If you’re thinking about a wood burning stove, here’s some independent guidance and advice from expert surveyors.
In 2001, the Government reduced the tax on diesel to encourage its use as a cleaner fuel source, only to determine by 2015 that this was absolutely not the case! Now it is the turn of wood. A new wood-assured policy is now in place whereby only seasoned timber, ideally hardwood, with a moisture content of up to 20% is burned in hearths and stoves. If you cut the wood yourself, the advice is to season it for 2 years and carry out regular servicing of the wood-burning stove.
A wood-burning stove is a heating appliance capable of burning wood fuel and wood-derived biomass, such as wood pellets (as biomass tends to have a very low energy density compared to fossil fuels). There should be a plate in open view on the appliance stating what fuel it uses. Generally the burner consists of a solid metal, cast iron or steel, closed fire chamber with flue, fire brick base and rear shield, plus adjustable air controls. The appliance then connects, in the majority of cases, to a suitable chimney or flue which will fill with hot combustion gases once the fuel is ignited. The flue gases must then become hotter than the outdoor temperature to ensure the combustion gases are drawn out of the fire chamber and up the chimney – simple!
Wood-burning stoves require sweeping more often than an open fire – twice yearly is advised – if they are in regular use. A carbon monoxide alarm is also essential and it is good practice to attach a proprietary heat thermometer to the flue of any wood burning stove to monitor the flue temperatures. These considerations are especially important with thatched properties and the buildings insurance provider may have specific requirements in relation to the matter – specifically what types of cowls, chimney pots, spark guards, etc. may be required if you choose to make use of the fireplace.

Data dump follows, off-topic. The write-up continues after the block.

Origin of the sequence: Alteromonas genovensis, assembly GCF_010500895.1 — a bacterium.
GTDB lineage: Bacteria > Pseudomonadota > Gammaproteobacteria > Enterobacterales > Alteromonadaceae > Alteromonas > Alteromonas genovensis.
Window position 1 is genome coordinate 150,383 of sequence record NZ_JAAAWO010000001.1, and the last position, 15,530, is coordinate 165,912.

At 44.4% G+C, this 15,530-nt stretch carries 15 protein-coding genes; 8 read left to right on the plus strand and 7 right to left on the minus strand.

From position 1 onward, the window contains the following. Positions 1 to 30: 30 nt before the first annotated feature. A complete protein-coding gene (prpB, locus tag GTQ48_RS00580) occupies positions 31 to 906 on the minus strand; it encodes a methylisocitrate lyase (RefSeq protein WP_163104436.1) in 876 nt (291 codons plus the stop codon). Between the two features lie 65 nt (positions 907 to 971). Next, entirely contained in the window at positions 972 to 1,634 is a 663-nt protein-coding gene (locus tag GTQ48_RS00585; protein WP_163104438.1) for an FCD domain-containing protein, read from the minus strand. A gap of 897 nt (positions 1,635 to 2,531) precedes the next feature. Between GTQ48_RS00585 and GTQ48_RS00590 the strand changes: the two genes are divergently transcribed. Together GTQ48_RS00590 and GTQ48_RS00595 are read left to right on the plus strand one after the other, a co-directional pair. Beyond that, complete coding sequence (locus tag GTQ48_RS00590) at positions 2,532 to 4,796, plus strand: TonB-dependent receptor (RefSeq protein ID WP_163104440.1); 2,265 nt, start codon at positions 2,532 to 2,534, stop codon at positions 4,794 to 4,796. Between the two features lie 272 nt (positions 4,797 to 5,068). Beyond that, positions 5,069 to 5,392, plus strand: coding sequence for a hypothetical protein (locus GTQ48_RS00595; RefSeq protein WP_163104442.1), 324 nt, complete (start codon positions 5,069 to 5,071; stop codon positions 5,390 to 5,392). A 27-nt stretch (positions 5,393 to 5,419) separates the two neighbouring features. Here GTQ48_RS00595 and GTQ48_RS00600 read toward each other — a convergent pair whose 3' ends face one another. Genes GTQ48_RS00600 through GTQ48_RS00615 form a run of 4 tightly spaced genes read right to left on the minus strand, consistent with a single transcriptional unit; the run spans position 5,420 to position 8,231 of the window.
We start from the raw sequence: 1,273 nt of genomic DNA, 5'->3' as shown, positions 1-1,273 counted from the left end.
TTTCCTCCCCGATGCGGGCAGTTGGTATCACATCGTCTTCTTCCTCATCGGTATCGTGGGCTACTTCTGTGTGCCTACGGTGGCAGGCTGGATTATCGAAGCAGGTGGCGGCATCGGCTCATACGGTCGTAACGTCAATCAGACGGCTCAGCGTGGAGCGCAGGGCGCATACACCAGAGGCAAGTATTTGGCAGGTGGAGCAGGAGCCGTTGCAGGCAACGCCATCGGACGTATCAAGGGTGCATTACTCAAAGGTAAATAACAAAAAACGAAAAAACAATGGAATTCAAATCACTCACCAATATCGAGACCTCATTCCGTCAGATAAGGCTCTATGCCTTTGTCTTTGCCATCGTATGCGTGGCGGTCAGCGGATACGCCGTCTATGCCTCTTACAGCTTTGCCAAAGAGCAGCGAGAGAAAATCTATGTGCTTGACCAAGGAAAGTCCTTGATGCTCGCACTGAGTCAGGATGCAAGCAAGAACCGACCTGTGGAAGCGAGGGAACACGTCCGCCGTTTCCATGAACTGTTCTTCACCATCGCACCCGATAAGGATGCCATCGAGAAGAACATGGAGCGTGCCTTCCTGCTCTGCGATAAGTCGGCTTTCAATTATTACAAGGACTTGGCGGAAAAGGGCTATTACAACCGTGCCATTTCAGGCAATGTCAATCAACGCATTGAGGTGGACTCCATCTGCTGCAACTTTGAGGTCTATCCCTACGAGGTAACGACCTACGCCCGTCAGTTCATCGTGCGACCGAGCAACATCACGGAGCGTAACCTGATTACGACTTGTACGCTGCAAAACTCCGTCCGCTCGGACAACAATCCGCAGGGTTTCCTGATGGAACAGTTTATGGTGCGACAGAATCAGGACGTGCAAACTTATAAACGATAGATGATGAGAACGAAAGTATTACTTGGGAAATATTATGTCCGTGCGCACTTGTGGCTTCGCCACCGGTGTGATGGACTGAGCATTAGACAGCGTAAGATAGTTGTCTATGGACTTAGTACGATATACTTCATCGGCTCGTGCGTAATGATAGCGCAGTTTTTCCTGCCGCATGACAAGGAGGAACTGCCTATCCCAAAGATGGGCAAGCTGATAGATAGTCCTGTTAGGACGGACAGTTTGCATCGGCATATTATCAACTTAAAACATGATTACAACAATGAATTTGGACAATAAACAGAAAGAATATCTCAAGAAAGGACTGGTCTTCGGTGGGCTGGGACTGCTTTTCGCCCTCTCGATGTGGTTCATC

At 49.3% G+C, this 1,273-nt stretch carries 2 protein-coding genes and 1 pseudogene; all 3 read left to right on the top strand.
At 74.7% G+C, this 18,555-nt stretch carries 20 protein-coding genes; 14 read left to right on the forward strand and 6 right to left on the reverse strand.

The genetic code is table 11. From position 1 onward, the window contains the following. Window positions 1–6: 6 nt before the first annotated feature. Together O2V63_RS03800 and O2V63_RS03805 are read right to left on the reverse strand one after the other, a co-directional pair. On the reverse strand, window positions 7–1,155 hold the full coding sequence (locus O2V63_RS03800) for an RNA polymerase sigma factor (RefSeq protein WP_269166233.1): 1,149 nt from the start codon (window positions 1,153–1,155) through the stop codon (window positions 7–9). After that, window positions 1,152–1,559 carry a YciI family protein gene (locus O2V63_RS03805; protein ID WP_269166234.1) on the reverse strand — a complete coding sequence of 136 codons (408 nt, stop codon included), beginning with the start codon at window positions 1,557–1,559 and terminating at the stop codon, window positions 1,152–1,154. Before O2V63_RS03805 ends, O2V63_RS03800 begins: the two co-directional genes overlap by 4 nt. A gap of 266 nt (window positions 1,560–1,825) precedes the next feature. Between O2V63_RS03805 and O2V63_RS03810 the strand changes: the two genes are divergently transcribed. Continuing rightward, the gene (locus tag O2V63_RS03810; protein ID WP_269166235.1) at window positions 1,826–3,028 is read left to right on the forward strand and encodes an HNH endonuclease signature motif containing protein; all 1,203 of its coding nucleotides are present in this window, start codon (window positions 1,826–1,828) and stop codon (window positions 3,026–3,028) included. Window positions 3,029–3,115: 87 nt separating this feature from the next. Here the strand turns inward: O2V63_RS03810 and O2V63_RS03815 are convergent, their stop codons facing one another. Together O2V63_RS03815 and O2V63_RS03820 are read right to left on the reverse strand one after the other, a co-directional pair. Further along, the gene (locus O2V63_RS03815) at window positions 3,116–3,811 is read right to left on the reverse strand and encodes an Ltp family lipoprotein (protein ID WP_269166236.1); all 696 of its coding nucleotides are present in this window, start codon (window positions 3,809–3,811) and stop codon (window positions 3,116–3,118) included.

Similarly, there are often strict guidelines as to the proximity of outside lights in relation to the thatch eaves. Even modern efficient multi-fuel burners can be a cause for concern if not properly installed and maintained, whilst poor flue liners cause many fires. The intense heat passing up the flue over a long period of time, can transfer heat through a bad or worn lining and/or old brickwork, thus causing the thatch to ignite from the inside.
It is therefore essential that the right flue lining (double skinned) be installed by a specialist who first considers the condition of the stack and its suitability for receiving intense heat. In the event a material change is made to a chimney stack or to the appliance in a combustion system, it will necessitate a thorough upgrade in accordance with modern building regulations implemented in 2001.